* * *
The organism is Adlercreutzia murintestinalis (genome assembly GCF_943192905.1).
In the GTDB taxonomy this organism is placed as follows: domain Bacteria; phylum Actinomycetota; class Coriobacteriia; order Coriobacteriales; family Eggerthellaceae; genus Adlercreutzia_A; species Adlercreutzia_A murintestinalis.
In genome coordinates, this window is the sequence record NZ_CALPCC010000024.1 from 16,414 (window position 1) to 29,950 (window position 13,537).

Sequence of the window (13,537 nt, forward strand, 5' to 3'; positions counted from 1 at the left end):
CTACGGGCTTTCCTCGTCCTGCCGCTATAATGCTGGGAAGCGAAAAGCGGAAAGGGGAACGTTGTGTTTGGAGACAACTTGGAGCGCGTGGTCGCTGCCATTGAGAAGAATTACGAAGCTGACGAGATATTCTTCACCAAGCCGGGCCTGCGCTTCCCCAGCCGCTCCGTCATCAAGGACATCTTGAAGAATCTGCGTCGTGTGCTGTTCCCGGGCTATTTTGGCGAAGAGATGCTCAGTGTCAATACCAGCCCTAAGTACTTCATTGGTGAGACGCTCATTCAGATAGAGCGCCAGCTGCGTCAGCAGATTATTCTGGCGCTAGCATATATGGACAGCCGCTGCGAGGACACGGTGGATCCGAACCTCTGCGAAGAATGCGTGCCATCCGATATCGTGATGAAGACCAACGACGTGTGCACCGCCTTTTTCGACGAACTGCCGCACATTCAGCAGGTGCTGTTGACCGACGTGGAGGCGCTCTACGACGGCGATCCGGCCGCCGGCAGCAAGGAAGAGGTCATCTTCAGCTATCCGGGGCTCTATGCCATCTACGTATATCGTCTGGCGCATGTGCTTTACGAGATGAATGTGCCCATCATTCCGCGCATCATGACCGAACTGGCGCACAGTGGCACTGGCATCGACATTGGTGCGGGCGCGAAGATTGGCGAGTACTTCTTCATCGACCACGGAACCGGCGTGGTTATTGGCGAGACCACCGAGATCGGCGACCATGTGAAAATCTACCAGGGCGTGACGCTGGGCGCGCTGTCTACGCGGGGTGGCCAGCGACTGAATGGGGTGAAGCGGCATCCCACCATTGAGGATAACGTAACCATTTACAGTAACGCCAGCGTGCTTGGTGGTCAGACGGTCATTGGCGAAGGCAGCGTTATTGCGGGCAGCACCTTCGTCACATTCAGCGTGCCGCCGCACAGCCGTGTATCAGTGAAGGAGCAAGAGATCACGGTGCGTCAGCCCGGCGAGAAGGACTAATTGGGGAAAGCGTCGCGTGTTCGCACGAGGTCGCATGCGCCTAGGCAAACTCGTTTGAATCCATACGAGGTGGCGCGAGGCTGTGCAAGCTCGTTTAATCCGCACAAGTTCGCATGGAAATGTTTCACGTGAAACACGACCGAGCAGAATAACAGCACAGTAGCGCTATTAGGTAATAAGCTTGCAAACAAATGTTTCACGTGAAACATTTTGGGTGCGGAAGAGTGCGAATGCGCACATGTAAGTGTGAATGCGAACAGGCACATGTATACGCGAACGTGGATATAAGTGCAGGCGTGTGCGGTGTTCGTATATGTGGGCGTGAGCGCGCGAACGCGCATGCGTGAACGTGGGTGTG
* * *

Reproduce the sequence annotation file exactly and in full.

The organism is Adlercreutzia murintestinalis (genome assembly GCF_943192905.1).
In the GTDB taxonomy this organism is placed as follows: domain Bacteria; phylum Actinomycetota; class Coriobacteriia; order Coriobacteriales; family Eggerthellaceae; genus Adlercreutzia_A; species Adlercreutzia_A murintestinalis.
In genome coordinates, this window is the sequence record NZ_CALPCC010000024.1 from 16,414 (window position 1) to 29,950 (window position 13,537).

Sequence of the window (13,537 nt, forward strand, 5' to 3'; positions counted from 1 at the left end):
CTACGGGCTTTCCTCGTCCTGCCGCTATAATGCTGGGAAGCGAAAAGCGGAAAGGGGAACGTTGTGTTTGGAGACAACTTGGAGCGCGTGGTCGCTGCCATTGAGAAGAATTACGAAGCTGACGAGATATTCTTCACCAAGCCGGGCCTGCGCTTCCCCAGCCGCTCCGTCATCAAGGACATCTTGAAGAATCTGCGTCGTGTGCTGTTCCCGGGCTATTTTGGCGAAGAGATGCTCAGTGTCAATACCAGCCCTAAGTACTTCATTGGTGAGACGCTCATTCAGATAGAGCGCCAGCTGCGTCAGCAGATTATTCTGGCGCTAGCATATATGGACAGCCGCTGCGAGGACACGGTGGATCCGAACCTCTGCGAAGAATGCGTGCCATCCGATATCGTGATGAAGACCAACGACGTGTGCACCGCCTTTTTCGACGAACTGCCGCACATTCAGCAGGTGCTGTTGACCGACGTGGAGGCGCTCTACGACGGCGATCCGGCCGCCGGCAGCAAGGAAGAGGTCATCTTCAGCTATCCGGGGCTCTATGCCATCTACGTATATCGTCTGGCGCATGTGCTTTACGAGATGAATGTGCCCATCATTCCGCGCATCATGACCGAACTGGCGCACAGTGGCACTGGCATCGACATTGGTGCGGGCGCGAAGATTGGCGAGTACTTCTTCATCGACCACGGAACCGGCGTGGTTATTGGCGAGACCACCGAGATCGGCGACCATGTGAAAATCTACCAGGGCGTGACGCTGGGCGCGCTGTCTACGCGGGGTGGCCAGCGACTGAATGGGGTGAAGCGGCATCCCACCATTGAGGATAACGTAACCATTTACAGTAACGCCAGCGTGCTTGGTGGTCAGACGGTCATTGGCGAAGGCAGCGTTATTGCGGGCAGCACCTTCGTCACATTCAGCGTGCCGCCGCACAGCCGTGTATCAGTGAAGGAGCAAGAGATCACGGTGCGTCAGCCCGGCGAGAAGGACTAATTGGGGAAAGCGTCGCGTGTTCGCACGAGGTCGCATGCGCCTAGGCAAACTCGTTTGAATCCATACGAGGTGGCGCGAGGCTGTGCAAGCTCGTTTAATCCGCACAAGTTCGCATGGAAATGTTTCACGTGAAACACGACCGAGCAGAATAACAGCACAGTAGCGCTATTAGGTAATAAGCTTGCAAACAAATGTTTCACGTGAAACATTTTGGGTGCGGAAGAGTGCGAATGCGCACATGTAAGTGTGAATGCGAACAGGCACATGTATACGCGAACGTGGATATAAGTGCAGGCGTGTGCGGTGTTCGTATATGTGGGCGTGAGCGCGCGAACGCGCATGCGTGAACGTGGGTGTG